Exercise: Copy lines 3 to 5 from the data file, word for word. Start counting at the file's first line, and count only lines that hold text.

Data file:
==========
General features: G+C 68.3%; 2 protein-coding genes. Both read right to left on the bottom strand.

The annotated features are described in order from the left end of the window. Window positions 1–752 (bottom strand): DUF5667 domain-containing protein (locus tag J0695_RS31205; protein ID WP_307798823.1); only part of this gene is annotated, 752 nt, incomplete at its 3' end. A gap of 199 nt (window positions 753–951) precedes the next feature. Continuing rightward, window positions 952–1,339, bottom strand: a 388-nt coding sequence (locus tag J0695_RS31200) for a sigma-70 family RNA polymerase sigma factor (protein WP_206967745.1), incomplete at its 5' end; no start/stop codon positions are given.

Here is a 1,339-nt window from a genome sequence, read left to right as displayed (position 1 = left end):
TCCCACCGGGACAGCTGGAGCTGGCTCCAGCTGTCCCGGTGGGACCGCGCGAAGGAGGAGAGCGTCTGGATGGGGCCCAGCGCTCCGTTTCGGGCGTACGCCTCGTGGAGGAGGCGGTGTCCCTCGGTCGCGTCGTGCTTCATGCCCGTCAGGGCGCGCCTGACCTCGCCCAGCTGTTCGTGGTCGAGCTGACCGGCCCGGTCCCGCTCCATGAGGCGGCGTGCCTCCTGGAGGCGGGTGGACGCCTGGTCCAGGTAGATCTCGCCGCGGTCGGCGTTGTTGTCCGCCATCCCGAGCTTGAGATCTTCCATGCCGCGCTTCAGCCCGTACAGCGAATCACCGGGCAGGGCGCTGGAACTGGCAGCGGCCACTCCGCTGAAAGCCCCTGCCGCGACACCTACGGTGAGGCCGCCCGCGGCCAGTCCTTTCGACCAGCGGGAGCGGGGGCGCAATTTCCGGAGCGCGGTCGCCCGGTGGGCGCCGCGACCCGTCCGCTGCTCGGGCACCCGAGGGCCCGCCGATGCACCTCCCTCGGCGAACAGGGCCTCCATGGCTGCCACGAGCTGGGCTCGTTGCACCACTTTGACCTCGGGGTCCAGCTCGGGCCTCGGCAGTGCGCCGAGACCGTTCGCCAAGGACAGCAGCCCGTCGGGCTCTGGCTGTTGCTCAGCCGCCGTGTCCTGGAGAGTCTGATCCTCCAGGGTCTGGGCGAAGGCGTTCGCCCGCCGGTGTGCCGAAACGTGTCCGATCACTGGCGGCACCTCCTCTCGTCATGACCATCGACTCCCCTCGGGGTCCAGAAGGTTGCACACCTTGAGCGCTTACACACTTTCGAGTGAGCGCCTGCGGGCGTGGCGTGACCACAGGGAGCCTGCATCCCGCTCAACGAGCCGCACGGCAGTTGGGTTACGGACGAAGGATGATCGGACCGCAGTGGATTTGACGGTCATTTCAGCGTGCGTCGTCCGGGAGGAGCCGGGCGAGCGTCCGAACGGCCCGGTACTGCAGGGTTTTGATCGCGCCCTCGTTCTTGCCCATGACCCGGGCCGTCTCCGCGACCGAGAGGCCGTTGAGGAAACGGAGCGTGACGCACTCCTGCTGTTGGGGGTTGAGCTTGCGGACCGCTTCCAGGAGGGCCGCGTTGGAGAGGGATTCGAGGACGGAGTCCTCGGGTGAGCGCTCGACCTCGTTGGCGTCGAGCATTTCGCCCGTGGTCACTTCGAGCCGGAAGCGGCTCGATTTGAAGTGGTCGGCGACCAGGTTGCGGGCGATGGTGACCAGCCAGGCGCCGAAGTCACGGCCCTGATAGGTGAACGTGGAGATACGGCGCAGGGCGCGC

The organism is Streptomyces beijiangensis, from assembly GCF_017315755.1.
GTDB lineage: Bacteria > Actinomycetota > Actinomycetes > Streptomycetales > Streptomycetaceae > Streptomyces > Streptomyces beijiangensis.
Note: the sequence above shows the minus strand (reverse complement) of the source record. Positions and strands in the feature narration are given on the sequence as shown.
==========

Here is a 1,339-nt window from a genome sequence, read left to right as displayed (position 1 = left end):
TCCCACCGGGACAGCTGGAGCTGGCTCCAGCTGTCCCGGTGGGACCGCGCGAAGGAGGAGAGCGTCTGGATGGGGCCCAGCGCTCCGTTTCGGGCGTACGCCTCGTGGAGGAGGCGGTGTCCCTCGGTCGCGTCGTGCTTCATGCCCGTCAGGGCGCGCCTGACCTCGCCCAGCTGTTCGTGGTCGAGCTGACCGGCCCGGTCCCGCTCCATGAGGCGGCGTGCCTCCTGGAGGCGGGTGGACGCCTGGTCCAGGTAGATCTCGCCGCGGTCGGCGTTGTTGTCCGCCATCCCGAGCTTGAGATCTTCCATGCCGCGCTTCAGCCCGTACAGCGAATCACCGGGCAGGGCGCTGGAACTGGCAGCGGCCACTCCGCTGAAAGCCCCTGCCGCGACACCTACGGTGAGGCCGCCCGCGGCCAGTCCTTTCGACCAGCGGGAGCGGGGGCGCAATTTCCGGAGCGCGGTCGCCCGGTGGGCGCCGCGACCCGTCCGCTGCTCGGGCACCCGAGGGCCCGCCGATGCACCTCCCTCGGCGAACAGGGCCTCCATGGCTGCCACGAGCTGGGCTCGTTGCACCACTTTGACCTCGGGGTCCAGCTCGGGCCTCGGCAGTGCGCCGAGACCGTTCGCCAAGGACAGCAGCCCGTCGGGCTCTGGCTGTTGCTCAGCCGCCGTGTCCTGGAGAGTCTGATCCTCCAGGGTCTGGGCGAAGGCGTTCGCCCGCCGGTGTGCCGAAACGTGTCCGATCACTGGCGGCACCTCCTCTCGTCATGACCATCGACTCCCCTCGGGGTCCAGAAGGTTGCACACCTTGAGCGCTTACACACTTTCGAGTGAGCGCCTGCGGGCGTGGCGTGACCACAGGGAGCCTGCATCCCGCTCAACGAGCCGCACGGCAGTTGGGTTACGGACGAAGGATGATCGGACCGCAGTGGATTTGACGGTCATTTCAGCGTGCGTCGTCCGGGAGGAGCCGGGCGAGCGTCCGAACGGCCCGGTACTGCAGGGTTTTGATCGCGCCCTCGTTCTTGCCCATGACCCGGGCCGTCTCCGCGACCGAGAGGCCGTTGAGGAAACGGAGCGTGACGCACTCCTGCTGTTGGGGGTTGAGCTTGCGGACCGCTTCCAGGAGGGCCGCGTTGGAGAGGGATTCGAGGACGGAGTCCTCGGGTGAGCGCTCGACCTCGTTGGCGTCGAGCATTTCGCCCGTGGTCACTTCGAGCCGGAAGCGGCTCGATTTGAAGTGGTCGGCGACCAGGTTGCGGGCGATGGTGACCAGCCAGGCGCCGAAGTCACGGCCCTGATAGGTGAACGTGGAGATACGGCGCAGGGCGCGC

The organism is Streptomyces beijiangensis, from assembly GCF_017315755.1.